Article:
It’s common knowledge that the majority of American homes contain multiple televisions. Millions of people tune in to watch their favorite shows, among which, for quite a few of us, are police and legal dramas. These shows offer audiences the opportunity to participate in the search for justice for the victims of crimes, giving viewers a chance to solve a mystery or navigate the complexities of a trial alongside their favorite characters. The way shows such as NCIS, Criminal Minds, Law and Order: SVU, and The Good Wife work typically allow viewers to be even a few steps ahead of those characters, just a little bit closer to solving the crime or figuring out who-done-it.
My research focuses on the ways that shows such as the ones listed above and a handful of others represent the specific crime of rape and the victims affected by that crime. By looking at these shows with a focused, critical eye, it is my goal to draw conclusions about what messages these representations send about rape and about the treatment of rape victims. In a cultural climate that frequently accepts rape as a consequence of certain behaviors on the part of the victims, these representations are particularly important in terms of how they either support or subvert rape culture and prevalent rape myths. This is partially because these representations reach such vast audiences and partially because of the ways viewers feel about what constitutes justice in these narratives.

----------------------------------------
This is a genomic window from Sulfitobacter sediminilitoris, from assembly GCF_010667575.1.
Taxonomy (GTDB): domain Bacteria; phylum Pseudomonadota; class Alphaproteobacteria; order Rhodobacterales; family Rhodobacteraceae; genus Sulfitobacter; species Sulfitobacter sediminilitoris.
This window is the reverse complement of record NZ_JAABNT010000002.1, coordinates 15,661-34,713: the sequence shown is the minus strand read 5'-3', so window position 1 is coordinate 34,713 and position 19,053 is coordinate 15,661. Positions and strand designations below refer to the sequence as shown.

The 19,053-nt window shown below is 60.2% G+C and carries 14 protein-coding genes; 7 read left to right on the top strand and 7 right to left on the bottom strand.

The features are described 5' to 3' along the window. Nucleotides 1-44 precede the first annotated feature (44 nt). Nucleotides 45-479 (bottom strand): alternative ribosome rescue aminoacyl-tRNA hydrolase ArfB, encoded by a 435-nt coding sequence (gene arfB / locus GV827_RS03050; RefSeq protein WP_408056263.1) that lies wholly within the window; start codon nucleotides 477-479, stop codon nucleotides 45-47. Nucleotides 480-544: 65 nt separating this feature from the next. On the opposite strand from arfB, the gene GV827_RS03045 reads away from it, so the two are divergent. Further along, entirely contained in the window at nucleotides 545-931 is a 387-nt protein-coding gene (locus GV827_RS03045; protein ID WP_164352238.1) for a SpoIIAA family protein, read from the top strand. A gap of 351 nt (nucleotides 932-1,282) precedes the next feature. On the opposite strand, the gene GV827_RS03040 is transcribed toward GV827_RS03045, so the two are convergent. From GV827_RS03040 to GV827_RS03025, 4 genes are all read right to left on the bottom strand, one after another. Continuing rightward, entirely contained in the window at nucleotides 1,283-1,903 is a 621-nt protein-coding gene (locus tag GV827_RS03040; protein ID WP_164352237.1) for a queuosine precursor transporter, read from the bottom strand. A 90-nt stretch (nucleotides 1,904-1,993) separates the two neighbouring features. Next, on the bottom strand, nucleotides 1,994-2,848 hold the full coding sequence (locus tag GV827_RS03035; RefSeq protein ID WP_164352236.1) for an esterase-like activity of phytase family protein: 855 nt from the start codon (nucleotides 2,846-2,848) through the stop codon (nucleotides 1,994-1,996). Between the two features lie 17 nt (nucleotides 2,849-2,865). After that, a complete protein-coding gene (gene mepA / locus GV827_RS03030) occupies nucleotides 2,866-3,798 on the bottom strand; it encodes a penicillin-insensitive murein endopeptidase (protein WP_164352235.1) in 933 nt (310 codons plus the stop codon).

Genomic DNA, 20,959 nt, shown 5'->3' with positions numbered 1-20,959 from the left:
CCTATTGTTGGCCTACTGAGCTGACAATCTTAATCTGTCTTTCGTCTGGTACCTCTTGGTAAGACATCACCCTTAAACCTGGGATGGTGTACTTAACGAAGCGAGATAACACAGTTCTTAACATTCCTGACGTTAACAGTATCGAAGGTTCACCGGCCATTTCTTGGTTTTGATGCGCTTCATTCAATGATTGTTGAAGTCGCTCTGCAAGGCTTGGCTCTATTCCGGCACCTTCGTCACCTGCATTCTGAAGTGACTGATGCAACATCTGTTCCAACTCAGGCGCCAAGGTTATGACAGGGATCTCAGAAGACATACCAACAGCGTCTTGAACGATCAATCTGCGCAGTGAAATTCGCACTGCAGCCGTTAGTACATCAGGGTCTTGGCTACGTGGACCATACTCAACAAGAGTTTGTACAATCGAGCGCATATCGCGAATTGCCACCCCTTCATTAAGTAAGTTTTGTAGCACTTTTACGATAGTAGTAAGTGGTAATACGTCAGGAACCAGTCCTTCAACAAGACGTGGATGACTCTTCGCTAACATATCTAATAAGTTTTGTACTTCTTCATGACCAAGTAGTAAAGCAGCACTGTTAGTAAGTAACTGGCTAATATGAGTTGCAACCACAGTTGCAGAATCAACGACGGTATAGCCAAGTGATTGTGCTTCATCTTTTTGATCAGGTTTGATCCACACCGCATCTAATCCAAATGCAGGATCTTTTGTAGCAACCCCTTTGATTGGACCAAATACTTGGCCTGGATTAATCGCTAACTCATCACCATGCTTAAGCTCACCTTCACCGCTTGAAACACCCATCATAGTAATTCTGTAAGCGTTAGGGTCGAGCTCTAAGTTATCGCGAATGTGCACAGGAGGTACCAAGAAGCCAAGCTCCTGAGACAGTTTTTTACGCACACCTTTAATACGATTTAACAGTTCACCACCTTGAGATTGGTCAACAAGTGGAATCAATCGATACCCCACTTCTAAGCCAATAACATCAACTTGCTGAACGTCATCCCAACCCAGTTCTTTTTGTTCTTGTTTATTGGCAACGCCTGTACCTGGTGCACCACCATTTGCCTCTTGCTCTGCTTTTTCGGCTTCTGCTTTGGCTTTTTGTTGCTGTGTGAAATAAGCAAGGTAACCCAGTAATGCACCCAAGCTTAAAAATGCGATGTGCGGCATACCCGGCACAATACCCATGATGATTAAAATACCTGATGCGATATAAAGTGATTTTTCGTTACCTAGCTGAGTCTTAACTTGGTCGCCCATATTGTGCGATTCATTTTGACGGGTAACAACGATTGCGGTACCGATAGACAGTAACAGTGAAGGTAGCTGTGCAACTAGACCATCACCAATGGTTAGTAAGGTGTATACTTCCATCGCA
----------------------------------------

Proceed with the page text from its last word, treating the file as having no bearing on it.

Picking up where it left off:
This research is an overview of my book Assault on the Small Screen: Representations of Rape on Prime Time Television forthcoming from Scarecrow Press.
MORE DISCUSSION: Join us on Wednesday, Sept. 10, 3:30pm-4:30pm at SCHOLAR SIP in UW-WC Library Lounge. Everyone is welcome, free admission
By Molly Magestro
Senior Lecturer, English Department